Recently an acquaintance launched a new website and a new service. The service should have been trumpeted from mountain tops and featured in the Wall Street Journal. It wasn’t. It was ignored, blown off and pretty much went unnoticed.
Because of presentation. Because the design of the website upon which it was presented did not instill credibility or make a favorable statement.
In order to create a favorable impression, one of the most powerful tools at our disposal is sensory branding.
The use of sensory perception stereotypes to convey a desired brand image.
For almost any external sensory stimuli we experience, any given society will associate the stimuli attributes with a corresponding stereotype. These are learned stereotypes often unique to any given cultural group.
In this post I will look at using these stereotypes to better define our brands to the consumer.
One of the most talked about sensory branding applications is visual. Of the visual attributes, color is the most commonly used. For instance, if you wished your brand to convey trustworthiness and stability, you might use colors such as dark blue (blue being trustworthy, dark blue signifying strength); or a rustic brown to convey an image of aged stability.
If you wish to define the brand as exciting, more high risk colors such as red, black or yellow would be more appropriate. If you wish to define a brand as healthy, more conservative colors such as green or beige may be appropriate. If a feminine brand image is what youâ€™re shooting for, pink would be the color that best conveys this.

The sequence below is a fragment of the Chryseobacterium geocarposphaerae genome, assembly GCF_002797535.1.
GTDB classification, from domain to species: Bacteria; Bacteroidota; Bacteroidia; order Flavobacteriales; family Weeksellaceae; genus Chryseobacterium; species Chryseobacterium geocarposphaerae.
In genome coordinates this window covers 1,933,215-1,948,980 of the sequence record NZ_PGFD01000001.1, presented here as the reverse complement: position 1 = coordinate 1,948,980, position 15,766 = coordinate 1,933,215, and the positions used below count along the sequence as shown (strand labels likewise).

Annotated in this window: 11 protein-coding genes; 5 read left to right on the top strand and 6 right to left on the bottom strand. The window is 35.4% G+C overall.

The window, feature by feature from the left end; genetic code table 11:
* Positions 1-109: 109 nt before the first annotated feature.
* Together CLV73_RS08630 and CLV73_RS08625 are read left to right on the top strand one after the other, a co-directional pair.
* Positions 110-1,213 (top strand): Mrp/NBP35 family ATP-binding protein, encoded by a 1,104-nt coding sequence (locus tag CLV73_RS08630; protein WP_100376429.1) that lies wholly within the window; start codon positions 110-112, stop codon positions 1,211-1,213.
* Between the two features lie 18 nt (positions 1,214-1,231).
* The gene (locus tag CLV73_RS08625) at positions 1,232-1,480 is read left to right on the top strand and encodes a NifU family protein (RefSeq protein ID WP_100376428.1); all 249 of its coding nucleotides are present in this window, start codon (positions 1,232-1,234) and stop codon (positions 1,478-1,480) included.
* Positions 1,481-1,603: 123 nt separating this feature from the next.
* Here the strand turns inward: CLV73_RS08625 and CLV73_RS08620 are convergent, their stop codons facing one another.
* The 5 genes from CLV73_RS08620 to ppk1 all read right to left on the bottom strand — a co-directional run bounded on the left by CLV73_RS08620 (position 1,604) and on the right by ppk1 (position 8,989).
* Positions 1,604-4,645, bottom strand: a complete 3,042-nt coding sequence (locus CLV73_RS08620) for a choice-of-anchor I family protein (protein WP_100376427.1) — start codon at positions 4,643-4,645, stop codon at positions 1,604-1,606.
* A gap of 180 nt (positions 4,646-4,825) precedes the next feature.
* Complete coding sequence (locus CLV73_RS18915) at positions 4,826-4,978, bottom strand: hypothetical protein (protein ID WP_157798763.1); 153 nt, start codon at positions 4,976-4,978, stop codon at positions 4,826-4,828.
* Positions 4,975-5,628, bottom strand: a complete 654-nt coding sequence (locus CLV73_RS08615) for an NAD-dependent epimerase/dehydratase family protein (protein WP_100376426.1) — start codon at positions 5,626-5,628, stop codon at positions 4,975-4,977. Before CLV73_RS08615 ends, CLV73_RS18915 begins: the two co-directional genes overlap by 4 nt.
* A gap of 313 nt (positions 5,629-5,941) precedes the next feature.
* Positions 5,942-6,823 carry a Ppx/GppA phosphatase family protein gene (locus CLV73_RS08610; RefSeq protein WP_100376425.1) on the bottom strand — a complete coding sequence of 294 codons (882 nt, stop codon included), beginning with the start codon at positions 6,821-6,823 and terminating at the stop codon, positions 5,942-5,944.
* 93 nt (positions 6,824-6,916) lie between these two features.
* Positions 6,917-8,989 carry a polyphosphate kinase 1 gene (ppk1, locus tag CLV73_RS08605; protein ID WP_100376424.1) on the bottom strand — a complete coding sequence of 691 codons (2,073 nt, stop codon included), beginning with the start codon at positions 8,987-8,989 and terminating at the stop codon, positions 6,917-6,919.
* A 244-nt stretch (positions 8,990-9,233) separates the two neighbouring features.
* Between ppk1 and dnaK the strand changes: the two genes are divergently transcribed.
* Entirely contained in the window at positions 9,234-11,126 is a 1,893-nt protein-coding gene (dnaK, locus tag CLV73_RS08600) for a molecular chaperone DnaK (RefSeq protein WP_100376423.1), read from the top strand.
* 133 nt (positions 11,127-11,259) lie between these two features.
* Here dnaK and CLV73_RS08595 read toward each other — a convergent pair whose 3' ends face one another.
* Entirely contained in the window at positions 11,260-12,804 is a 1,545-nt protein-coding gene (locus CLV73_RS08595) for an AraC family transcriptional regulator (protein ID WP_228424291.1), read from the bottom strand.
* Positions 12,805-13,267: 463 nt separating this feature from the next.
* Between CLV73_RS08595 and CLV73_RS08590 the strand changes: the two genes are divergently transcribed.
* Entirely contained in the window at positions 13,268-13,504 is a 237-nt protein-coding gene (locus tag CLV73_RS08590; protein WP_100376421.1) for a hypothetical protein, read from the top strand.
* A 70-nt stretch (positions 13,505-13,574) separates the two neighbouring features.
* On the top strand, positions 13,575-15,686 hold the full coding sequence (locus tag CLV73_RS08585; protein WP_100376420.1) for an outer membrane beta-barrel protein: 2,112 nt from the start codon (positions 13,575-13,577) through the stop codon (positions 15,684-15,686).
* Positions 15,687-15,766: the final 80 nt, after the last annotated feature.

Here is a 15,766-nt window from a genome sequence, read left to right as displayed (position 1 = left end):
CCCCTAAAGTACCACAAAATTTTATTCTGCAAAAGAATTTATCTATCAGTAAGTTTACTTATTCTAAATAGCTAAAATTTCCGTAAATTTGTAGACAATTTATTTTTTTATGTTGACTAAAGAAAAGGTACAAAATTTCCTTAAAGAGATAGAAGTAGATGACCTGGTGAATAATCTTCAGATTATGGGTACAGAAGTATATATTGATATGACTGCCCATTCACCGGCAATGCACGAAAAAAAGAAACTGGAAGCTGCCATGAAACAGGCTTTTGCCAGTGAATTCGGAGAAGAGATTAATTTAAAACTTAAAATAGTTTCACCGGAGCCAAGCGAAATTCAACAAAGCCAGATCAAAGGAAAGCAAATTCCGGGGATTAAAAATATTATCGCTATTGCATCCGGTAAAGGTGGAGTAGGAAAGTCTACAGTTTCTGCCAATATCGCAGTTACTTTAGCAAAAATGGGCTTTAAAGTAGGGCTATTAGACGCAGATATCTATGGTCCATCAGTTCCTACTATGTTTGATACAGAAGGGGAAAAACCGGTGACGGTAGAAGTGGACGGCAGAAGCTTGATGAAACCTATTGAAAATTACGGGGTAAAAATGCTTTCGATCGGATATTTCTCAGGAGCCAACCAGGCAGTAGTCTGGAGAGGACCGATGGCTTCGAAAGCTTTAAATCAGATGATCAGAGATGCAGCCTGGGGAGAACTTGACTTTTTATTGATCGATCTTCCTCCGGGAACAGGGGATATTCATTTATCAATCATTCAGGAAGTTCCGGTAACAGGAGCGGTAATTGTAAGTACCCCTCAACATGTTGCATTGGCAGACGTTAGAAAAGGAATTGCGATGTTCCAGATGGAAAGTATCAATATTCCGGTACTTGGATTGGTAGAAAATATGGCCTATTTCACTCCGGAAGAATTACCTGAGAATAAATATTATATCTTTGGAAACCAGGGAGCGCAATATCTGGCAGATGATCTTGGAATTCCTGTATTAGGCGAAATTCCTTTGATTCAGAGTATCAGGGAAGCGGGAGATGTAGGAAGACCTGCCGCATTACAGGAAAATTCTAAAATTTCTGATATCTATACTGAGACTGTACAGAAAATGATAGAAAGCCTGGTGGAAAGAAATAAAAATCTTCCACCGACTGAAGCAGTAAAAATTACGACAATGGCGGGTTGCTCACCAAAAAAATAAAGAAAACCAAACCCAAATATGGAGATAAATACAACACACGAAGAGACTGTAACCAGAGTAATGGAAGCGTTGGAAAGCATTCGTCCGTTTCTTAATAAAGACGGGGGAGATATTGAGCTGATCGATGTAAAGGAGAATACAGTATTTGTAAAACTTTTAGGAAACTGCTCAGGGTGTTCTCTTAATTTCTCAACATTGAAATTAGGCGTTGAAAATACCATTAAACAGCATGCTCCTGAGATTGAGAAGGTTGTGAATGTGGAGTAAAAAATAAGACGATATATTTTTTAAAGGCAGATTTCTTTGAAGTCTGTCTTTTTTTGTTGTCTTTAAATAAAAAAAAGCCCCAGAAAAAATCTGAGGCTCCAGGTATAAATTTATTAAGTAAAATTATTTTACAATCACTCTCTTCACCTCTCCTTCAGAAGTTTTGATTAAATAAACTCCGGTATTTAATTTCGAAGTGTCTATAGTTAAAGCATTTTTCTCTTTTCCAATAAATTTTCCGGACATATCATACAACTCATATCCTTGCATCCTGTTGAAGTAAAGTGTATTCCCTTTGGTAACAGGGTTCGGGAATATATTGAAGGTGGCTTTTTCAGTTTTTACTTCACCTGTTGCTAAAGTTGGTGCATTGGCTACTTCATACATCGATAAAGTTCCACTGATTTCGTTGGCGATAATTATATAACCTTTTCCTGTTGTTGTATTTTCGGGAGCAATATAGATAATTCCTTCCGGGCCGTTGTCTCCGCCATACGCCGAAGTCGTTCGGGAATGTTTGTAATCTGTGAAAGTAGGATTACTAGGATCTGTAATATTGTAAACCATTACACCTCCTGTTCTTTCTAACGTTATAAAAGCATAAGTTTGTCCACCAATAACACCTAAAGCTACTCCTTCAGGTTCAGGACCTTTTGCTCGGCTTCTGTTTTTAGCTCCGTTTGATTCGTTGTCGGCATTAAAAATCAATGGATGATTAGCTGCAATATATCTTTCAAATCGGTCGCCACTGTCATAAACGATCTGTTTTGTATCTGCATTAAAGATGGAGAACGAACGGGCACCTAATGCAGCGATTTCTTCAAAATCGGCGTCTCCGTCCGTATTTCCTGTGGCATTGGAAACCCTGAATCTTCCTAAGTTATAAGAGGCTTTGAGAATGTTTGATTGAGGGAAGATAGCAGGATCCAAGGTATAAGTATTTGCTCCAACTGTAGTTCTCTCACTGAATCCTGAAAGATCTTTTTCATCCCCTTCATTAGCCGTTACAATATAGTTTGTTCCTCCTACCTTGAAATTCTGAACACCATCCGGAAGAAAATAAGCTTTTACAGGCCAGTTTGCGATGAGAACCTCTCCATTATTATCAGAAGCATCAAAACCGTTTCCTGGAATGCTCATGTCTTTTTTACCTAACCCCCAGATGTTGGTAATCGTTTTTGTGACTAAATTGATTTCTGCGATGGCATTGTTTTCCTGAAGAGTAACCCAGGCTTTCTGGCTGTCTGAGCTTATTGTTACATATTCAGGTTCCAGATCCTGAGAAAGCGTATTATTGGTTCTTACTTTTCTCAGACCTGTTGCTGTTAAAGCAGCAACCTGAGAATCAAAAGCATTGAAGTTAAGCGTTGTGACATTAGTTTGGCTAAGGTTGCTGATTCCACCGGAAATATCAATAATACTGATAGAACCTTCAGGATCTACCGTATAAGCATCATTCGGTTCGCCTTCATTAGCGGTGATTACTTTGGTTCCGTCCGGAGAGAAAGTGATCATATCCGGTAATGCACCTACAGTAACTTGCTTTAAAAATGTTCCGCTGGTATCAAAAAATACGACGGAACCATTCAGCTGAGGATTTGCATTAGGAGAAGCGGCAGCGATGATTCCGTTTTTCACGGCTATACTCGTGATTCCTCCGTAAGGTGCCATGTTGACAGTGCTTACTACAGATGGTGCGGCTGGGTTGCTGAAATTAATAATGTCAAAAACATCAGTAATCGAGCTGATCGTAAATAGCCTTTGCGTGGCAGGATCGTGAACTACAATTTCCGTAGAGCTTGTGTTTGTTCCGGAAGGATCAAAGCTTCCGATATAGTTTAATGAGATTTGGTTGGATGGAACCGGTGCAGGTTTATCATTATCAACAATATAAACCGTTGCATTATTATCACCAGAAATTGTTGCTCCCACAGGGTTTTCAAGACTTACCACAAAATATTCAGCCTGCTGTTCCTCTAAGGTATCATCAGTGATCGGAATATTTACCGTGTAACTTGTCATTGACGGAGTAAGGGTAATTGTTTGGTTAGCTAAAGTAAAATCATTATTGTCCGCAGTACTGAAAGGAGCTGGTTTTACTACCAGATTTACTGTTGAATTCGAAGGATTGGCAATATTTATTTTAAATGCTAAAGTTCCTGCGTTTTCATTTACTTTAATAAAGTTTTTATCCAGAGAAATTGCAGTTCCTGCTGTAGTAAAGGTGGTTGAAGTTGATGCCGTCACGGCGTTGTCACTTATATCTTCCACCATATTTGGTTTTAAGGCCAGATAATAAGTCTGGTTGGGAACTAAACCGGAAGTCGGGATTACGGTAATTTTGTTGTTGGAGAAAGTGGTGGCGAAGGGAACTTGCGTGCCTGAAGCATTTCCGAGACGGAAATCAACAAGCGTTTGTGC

Color for branding – as discussed in a previous article, Colors For Marketing – is nothing new. It is, however, often overlooked. And it is just the beginning of sensory branding.
Common color stereotypes are red for danger; white for innocent or purity; green for growth or freshness; blue for trust and stability. This is a commonly understood sensory branding technique that doesn’t require much discussion.
What is often overlooked, however, is that the visual aspect of a creative has much more potential than is common exploited. Certain positive attributes may be invoked by use of font, shapes, textures and color.
Furthermore, the branding experience need not stop at the visual. Some retail outlets use scents to create a brand experience. Some use music. In some markets where the competition is extremely stiff – such as Las Vegas casinos – millions of dollars are spent each year researching sensory branding and developing ways to control as much sensory activity as possible for the benefit of the casino.
In this simple comparison, note that the only significant difference is in the texture.
It goes without saying that the impression you will make, the brand image you will create, will be vastly different depending on how you present yourself on the Internet.
In this example, the difference is obvious. So much for the web design doesn’t matter – product matters argument.
It’s not just the quality of the graphic, it’s the font, the colors and the quality of the graphic.
The Internet is the location and you graphics and website design are your clothes. Do you wear overalls or an Armani suit?
If you met somebody in an Armani suit, looking a bit like Sean Connery (not this one), you might be inclined to hear what he has to say. But if the same person was wearing a $30 K-mart jacket, cheap shoes and was unshaven, the same amount of trust would no exist from the very beginning.
The same rule applies on the Internet. Consumers expect credible people to look credible. To be sure, lairs and scumbags can look just as credible and legitimate as supreme court justices, but that fact does not deter the consumer mind from deciding a person’s credibility on appearances alone.
Society – humans – associated certain stimuli with certain attributes. That association is stereo typing, and we as marketers should be using those stimuli to invoke a brand image and associate our brands with those positive attributes.